The R Word –


What do we really do with this word? How to we engage racial issues without calling someone a racist? The Root recently had an interesting article on the usage of the word and the dislike of the word by White Americans.

Interestingly enough thinking about” Racist” makes me think about driving a car . . .

You know the scenario. It is rush hour. You are driving a long and someone cuts over two lanes and cuts you off. You have to press hard on your breaks and take evasive action in order to spare your car from the ramifications of an incautious driver. As the car take over the lane in front of you, all you want to do is honk your horn and yell “You Idiot”(some of you not only want to do this, you go through with it).

Many times we don’t consider of words. What that person really an idiot? Or did they do something idiotic? Is it justifiable to claim that that one action automatically places them in league with those that make consistent bad life decisions? What if their decision to cut across lanes was because they had a bad day at work? Or because they needed to get over to the off ramp and that was the one opportunity they had to get off at their exit, otherwise their trip would be increased by another 30 minutes of backtracking? What if . . .? You get the point

The same thoughts can be attributed to the word racist. If someone says “you people”, prefers to hang out with those that are more like them, or even says a racial slur does that make them a racist? Or have they done something racist? Have they had a bad day and allowed societies glamorization of racial slurs (even in satire) impact what comes out through their mouths? Are they really thinking about what they are saying? It is a question of character vs. isolated action.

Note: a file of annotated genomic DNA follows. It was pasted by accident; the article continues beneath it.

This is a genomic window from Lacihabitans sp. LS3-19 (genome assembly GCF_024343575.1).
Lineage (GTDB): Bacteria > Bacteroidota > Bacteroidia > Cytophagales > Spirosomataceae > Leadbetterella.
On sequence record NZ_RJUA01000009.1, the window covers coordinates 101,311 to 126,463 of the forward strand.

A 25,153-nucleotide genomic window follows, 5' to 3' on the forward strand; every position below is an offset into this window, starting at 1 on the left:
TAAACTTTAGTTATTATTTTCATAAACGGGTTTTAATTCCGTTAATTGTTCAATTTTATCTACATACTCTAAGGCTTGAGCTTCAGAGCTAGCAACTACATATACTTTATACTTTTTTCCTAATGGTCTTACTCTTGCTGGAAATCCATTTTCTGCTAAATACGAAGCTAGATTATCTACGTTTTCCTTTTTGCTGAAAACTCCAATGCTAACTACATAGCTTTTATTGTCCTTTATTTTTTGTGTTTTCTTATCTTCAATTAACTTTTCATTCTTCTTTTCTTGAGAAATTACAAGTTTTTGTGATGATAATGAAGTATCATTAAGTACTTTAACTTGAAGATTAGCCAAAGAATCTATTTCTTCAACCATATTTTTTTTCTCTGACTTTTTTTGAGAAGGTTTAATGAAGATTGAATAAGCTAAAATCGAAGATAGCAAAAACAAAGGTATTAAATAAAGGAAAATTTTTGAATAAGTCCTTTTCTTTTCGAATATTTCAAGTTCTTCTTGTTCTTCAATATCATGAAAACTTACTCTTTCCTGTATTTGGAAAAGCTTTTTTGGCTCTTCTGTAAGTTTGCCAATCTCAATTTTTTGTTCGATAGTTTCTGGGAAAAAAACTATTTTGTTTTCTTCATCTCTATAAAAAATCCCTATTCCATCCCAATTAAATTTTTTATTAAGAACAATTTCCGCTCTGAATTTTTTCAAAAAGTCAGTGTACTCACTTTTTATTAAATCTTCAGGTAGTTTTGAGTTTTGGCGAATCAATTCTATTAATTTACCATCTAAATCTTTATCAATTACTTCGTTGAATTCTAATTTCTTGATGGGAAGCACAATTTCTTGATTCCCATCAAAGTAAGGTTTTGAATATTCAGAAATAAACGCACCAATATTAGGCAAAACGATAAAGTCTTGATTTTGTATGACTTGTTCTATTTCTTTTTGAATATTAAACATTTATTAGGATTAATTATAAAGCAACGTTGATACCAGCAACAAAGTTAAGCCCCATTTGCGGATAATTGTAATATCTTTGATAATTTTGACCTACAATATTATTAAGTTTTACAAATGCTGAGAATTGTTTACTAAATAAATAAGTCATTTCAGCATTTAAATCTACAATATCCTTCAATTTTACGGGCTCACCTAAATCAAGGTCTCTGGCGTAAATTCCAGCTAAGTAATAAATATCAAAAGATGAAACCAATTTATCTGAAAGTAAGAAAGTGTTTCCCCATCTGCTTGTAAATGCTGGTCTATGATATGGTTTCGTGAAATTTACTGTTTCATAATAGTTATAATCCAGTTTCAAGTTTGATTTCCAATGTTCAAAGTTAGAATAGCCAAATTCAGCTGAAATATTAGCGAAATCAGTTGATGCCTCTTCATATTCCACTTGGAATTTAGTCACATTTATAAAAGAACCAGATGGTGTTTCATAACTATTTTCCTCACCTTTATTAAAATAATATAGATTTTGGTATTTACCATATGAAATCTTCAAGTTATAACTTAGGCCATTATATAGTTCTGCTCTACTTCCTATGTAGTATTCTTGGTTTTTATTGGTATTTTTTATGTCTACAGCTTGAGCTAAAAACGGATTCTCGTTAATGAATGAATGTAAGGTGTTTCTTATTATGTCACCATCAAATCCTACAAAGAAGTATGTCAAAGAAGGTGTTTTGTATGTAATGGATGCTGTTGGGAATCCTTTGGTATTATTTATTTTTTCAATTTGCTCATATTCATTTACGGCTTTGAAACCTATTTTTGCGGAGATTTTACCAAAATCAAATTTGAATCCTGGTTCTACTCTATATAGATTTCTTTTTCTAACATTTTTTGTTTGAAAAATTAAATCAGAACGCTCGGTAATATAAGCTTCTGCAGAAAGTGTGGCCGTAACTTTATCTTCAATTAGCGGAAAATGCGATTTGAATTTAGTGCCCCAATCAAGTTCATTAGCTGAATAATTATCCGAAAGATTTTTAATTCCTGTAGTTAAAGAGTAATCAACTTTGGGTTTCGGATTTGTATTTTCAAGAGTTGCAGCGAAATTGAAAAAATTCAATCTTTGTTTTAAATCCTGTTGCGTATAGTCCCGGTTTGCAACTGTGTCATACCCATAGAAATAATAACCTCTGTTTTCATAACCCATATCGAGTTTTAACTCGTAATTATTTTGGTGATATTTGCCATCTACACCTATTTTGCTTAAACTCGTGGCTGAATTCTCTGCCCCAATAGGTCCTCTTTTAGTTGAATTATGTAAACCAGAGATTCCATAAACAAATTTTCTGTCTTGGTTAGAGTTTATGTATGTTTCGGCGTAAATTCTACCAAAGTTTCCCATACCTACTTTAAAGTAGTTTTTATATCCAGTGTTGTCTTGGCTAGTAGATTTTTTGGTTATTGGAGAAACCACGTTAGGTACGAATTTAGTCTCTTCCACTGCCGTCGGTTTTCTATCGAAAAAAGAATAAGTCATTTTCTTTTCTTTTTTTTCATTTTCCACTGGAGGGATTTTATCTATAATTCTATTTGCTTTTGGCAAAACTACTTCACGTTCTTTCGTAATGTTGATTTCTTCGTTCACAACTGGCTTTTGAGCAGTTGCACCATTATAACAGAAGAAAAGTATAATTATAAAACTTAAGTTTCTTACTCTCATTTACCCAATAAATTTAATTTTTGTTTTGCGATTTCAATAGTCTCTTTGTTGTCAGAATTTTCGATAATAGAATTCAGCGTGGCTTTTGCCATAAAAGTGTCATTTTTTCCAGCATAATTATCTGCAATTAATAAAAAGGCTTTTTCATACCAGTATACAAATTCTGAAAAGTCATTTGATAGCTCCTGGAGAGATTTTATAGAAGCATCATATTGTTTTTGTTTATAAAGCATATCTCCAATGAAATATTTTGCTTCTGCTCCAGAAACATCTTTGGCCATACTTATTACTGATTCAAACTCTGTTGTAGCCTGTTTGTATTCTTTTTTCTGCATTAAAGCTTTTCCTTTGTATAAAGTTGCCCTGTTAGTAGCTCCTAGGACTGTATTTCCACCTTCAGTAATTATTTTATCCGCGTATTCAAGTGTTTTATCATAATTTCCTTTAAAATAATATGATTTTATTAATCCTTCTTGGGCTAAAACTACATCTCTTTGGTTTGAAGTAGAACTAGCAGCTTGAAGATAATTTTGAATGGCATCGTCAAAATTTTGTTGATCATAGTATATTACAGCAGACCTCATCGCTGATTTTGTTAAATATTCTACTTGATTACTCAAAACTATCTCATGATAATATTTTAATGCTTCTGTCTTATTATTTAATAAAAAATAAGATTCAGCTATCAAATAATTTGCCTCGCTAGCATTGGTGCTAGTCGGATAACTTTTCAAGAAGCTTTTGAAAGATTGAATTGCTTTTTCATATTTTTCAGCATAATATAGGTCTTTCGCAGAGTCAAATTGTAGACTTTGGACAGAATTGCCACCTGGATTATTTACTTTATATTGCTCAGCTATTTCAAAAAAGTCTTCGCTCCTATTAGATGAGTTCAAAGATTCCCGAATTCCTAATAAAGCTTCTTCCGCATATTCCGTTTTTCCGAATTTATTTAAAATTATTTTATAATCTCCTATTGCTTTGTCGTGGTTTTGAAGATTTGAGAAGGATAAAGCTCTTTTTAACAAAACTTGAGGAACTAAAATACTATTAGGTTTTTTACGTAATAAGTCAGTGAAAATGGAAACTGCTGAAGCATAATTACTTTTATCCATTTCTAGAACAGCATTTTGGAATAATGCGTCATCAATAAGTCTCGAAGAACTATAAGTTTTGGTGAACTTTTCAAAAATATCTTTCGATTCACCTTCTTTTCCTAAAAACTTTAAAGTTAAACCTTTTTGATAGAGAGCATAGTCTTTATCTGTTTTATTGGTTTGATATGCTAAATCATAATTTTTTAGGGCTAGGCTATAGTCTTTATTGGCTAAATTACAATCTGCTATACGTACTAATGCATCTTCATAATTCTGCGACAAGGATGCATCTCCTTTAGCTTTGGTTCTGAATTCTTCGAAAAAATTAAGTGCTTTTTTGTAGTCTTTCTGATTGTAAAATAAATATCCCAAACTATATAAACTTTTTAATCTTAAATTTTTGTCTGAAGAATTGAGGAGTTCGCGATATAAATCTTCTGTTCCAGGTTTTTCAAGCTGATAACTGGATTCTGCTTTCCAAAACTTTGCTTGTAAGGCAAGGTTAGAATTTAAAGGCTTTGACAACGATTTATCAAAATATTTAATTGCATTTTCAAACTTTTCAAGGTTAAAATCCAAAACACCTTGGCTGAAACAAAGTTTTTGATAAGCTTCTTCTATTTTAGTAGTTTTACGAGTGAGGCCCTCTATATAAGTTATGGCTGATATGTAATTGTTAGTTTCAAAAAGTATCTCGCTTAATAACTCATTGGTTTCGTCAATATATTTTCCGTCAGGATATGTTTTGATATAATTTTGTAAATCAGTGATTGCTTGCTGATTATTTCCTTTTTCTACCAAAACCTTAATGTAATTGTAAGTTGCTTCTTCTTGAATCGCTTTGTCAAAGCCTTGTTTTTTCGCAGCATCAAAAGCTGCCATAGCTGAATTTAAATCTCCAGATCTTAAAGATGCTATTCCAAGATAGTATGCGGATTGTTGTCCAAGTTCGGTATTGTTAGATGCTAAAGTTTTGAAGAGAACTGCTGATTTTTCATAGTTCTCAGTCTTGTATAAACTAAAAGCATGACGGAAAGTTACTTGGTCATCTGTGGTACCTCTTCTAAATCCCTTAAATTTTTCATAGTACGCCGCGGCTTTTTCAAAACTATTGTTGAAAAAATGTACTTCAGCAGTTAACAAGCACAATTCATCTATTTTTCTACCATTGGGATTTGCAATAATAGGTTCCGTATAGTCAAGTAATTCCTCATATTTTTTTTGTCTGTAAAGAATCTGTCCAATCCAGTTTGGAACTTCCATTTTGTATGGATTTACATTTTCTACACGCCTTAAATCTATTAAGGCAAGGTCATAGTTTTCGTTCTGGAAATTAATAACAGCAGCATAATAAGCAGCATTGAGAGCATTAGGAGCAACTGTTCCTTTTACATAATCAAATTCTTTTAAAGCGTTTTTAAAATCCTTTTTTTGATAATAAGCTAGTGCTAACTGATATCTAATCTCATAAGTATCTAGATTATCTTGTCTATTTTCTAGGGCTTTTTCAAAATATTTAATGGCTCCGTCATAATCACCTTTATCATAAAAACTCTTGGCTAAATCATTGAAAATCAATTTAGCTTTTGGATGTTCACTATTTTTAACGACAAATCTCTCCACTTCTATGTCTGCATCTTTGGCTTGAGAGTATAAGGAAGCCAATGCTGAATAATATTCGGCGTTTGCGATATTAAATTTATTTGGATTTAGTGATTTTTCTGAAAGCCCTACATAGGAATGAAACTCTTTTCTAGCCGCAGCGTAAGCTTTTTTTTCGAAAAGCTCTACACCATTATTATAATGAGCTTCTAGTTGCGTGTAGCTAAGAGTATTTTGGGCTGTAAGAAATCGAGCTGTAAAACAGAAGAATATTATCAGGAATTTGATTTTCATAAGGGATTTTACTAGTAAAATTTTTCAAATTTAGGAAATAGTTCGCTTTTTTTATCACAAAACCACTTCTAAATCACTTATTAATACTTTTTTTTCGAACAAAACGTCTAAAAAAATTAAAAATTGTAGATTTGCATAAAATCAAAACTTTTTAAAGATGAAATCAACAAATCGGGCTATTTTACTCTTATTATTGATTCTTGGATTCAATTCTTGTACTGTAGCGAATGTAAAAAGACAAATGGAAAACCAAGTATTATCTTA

I believe we do a great disservice to those of all races when we label people struggling with diversity, race issue etc as racist. Instead of allowing people to be imperfect, we expect a world where everyone is politically correct and thus allow no room for individuals and society to grow. Racial slurs and racist actions are never appropriate, but if we continue to demonize those who are coming into an understanding of race and racial etiquette, rather than cultivate growth, we are going to harvest citizens that are confused, frustrated and downright indifferent toward racial reconciliation.

    • aaron
    • August 22nd, 2008

    Hey bro! I picked your web address on Ed’s website (Reconciliation Blog). I am really feeling what you said here… I have never thought of it in this way.

    I will admit that there was a time when my racial sensitivity was exploding therefore everyone who said something “out of pocket” was guilty of the “R” word.

    Thankfully by the grace of God I am over that and am beginning to actually give folks the beneift of the doubt. This doesn’t mean that “truthful” dialogue isn’t practiced but rather it is done constructively withouth the initial “jumping to the conclusion” before the conversation even starts.

    Actually I am beginning to grow weary of the hyper sensitivity that some folks are reacting with these days (I never thought I would say that as a man of color). Some of the “idiot calling” (using your metaphor) is just ridiculous and there are times when I am ashamed that folks are even trippin like that.

    Anyway I really appreciate your analogy and your insight. It is very refreshing and I look forward to visiting your sight on a regular basis. So you better start writing!!! 🙂

    Grace and Peace Homie!

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